It is no secret that plants, much like clothing go through trends. In fact, plants that are popular during one decade may not even be seen at nurseries during the decades to follow. Air Plants, botanically known as Tillandsia were a mere curiosity 10 years ago, and now are a 'houseplant' of great demand. Its interest lies in the plants' mysterious ability to seemingly live on air without any soil nor obvious root system. Of course, it does not really live on air, so what is the mysterious story behind the life of this plant that has captured the curiosity of so many?
Tillandsia is in fact a member of the Bromeliad family or Bromeliaceae and includes close to 650 species. It is found within a subfamily called the Tillandsioideae that contains an additional eight genera. It is native to mountains and deserts extending from Argentina, north through Mexico into SE North America and the Caribbean. The genus was named in 1753 by the Swedish botanist Carl Linnaeus (1707–1778) after the Finnish physician and botanist Dr. Elias Tillandz (1640–1693). Tillandz published one the country's first botanical writings in 1673, the Catalogus Plantarum and provided treatments for his patients based upon his knowledge of plants. Although quite variable, most Air Plants consist of small rosettes of foliage, such as Tillandsia harrisii (Picture 1). They measure from a few inches to nearly a foot in diameter with possibly a few roots at the base intended only for anchoring the plant. Without the need for any soil, they are amazingly light and look great in hanging glass spheres, perched on gravel or sitting in other house plants, such as in the Jade Plant (Crassula ovata) (Picture 1). Interestingly, the story of this genus began with a large scale geologic occurrence that actually shifted the Amazon River from flowing into the Pacific and into the Atlantic Ocean!
The first Bromeliads are thought to have developed around 100 to 80 million years ago (MYA) on very nutrient poor soils in the Guiana Highlands of what is now Southern Venezuela and Guyana. The Guiana Highlands are geologically called a craton. A craton is a stable and internal portion of a tectonic plate that remains relatively undisturbed through the movement of the plates. Oddly, by 20 MYA, only a few species existed, indicating the nutrient poor soils provided little impetus for speciation. The impetus for speciation was soon to come and was tied to the development or 'orogeny', as it is called in geological terms, of the Andes Mountains.
The Andes began to rise around 30 MYA, but their ascent was not the smooth and consistent rise one may typically envision with the rise of mountains. Mountains form when one of earth's tectonic plates slowly moves below an adjacent plate, a process known as subduction. The action of the subducting plate moving against the upper plate causes the upper plate to 'wrinkle', slowly leading to mountain development. During the development of the Andes, it is believed a portion of the sinking plate slowly developed a large bulge along its base that ran along the entire length of the uplifting mountain range. When the bulge finally sheared off and dropped into the molten mantle below, it allowed the subducting plate to buoy upwards, causing a rapid uplift. This process happened twice, with the first uplift between 22–17 MYA and the second 10–5 MYA. Although several million years may not seem rapid, in geologic terms, it is an overnight occurrence! Accompanying the rise of the Andes was the creation of numerous new environments, ripe for the speciation of Bromeliads and the birth of the epiphytic genus Tillandsia around 15 MYA.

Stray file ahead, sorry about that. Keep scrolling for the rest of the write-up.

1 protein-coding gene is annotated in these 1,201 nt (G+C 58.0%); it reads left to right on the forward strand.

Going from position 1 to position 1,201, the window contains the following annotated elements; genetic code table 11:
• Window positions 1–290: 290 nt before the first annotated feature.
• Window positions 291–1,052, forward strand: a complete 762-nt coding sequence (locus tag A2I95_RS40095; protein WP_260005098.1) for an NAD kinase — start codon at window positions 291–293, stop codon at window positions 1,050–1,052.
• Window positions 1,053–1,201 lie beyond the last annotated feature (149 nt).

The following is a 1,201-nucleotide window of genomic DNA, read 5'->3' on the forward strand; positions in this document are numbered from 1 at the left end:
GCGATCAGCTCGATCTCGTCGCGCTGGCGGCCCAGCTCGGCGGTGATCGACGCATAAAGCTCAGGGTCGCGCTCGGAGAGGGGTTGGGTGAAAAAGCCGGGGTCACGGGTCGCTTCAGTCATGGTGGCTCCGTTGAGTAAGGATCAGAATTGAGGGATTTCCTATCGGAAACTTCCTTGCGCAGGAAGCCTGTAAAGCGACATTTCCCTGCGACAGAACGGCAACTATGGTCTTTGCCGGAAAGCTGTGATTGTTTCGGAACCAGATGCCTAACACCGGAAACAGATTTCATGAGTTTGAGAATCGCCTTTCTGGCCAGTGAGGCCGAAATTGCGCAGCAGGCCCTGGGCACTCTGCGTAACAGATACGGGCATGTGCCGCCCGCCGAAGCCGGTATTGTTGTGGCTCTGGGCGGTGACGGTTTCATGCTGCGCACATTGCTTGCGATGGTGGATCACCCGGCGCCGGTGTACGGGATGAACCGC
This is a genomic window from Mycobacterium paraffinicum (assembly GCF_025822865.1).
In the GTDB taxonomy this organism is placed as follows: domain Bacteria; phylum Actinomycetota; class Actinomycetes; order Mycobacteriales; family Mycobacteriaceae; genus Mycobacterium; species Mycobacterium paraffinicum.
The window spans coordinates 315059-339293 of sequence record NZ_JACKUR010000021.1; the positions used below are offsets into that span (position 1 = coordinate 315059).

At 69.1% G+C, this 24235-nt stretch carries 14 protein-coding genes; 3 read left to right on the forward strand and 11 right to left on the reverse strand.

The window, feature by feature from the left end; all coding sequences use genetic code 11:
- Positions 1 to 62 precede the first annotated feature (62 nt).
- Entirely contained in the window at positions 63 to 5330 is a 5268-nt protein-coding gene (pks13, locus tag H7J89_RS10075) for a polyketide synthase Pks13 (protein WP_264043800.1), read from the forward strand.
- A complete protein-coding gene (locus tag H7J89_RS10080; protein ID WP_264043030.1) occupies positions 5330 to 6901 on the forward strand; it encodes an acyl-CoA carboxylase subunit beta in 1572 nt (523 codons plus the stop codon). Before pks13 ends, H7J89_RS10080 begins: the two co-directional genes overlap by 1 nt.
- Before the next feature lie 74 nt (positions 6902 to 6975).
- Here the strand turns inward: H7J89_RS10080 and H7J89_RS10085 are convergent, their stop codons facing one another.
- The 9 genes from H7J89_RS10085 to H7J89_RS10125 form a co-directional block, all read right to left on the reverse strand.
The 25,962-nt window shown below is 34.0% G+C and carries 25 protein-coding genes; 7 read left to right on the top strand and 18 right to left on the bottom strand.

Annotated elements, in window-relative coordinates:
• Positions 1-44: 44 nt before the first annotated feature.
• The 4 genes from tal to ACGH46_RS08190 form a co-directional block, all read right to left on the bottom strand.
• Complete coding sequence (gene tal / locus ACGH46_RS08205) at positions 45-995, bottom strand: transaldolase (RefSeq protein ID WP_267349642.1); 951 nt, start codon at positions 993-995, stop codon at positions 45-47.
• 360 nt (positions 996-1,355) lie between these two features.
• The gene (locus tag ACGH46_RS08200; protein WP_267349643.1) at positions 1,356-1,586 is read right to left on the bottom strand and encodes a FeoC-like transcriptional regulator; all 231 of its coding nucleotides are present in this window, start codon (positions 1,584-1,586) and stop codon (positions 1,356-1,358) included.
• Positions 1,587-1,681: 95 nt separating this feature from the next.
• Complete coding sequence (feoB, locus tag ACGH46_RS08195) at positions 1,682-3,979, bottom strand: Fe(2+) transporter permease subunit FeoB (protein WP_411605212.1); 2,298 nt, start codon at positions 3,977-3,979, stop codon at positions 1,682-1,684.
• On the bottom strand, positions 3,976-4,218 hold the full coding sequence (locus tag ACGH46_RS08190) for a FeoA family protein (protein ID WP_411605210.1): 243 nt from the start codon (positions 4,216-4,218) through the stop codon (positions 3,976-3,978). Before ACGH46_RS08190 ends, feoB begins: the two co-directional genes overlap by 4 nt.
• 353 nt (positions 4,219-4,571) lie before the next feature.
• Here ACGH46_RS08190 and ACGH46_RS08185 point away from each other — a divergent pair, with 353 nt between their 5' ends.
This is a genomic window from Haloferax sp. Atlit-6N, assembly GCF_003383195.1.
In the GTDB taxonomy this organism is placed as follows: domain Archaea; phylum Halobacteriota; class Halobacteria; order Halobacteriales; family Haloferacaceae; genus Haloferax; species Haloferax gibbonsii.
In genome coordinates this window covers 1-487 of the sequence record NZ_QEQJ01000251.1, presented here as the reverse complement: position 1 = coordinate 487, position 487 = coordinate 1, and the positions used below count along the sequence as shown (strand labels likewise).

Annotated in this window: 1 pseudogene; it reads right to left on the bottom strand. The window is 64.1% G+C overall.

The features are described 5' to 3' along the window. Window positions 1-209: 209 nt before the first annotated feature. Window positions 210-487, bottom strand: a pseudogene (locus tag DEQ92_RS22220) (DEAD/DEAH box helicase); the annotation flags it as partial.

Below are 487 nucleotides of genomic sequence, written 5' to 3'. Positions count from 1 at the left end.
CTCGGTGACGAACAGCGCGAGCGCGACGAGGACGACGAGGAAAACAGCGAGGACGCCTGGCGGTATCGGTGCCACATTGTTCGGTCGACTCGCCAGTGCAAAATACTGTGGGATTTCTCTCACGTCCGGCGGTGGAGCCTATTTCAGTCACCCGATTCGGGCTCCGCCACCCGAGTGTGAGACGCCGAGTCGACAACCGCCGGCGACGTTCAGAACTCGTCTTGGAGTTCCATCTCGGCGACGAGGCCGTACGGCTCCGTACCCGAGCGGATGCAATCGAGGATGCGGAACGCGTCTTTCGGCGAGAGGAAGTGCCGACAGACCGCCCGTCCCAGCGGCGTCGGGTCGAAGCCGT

An epiphytic 'life-style' is nothing new to members of Bromeliaceae, since this life style shift is believed to have developed on three different occurrences. An epiphytic plant is one that lives high in the canopy of a tree or cactus, or in some cases they become lithophytic, whereby the attach to rocky outcrops and cliffs high above the ground below. An epiphytic plant is not parasitic, whereby the plant extracts nutrients from the host plant. Rather, it uses the host merely for support and the roots serve as a mechanism of attachment, not for gathering nutrients or water. The environmental pressure for an elevated habitat has several advantages: it eliminates the competition for water and nutrients on the forest floor; it provides a brighter or sunnier location within the dense forest, enhancing the plants photosynthetic capabilities; and it allows the flowers to be more easily seen and approached by pollinators.
Without true roots anchored in soil, the challenge for these arboreal and cliff dwellers focused on an alternative manner for securing a source of water and nutrients. For members of the bromeliad family, the answer lied in the development of specialized scale-like structures called trichomes that cover the leaves. Gardeners usually associate trichomes with pubescent or fuzzy leaves, much like that of Lamb's Ears (Stachys byzantina) or the undersides of a Yak Rhododendron (Rhododendron yakushimanum). The function of the trichomes in these cases is to prevent desiccation from the drying effects of persistent winds. However, there are other types of trichomes with different shapes and function. For example, in Stinging Nettle (Urtica dioica) the hollow trichomes act to inject histamine and other pain inflicting chemicals into grazing or otherwise life-disturbing animals as a defense mechanism. For members of the Bromeliad family, the function of the trichome is to absorb nutrients and water! However, the story of their development doesn't end there.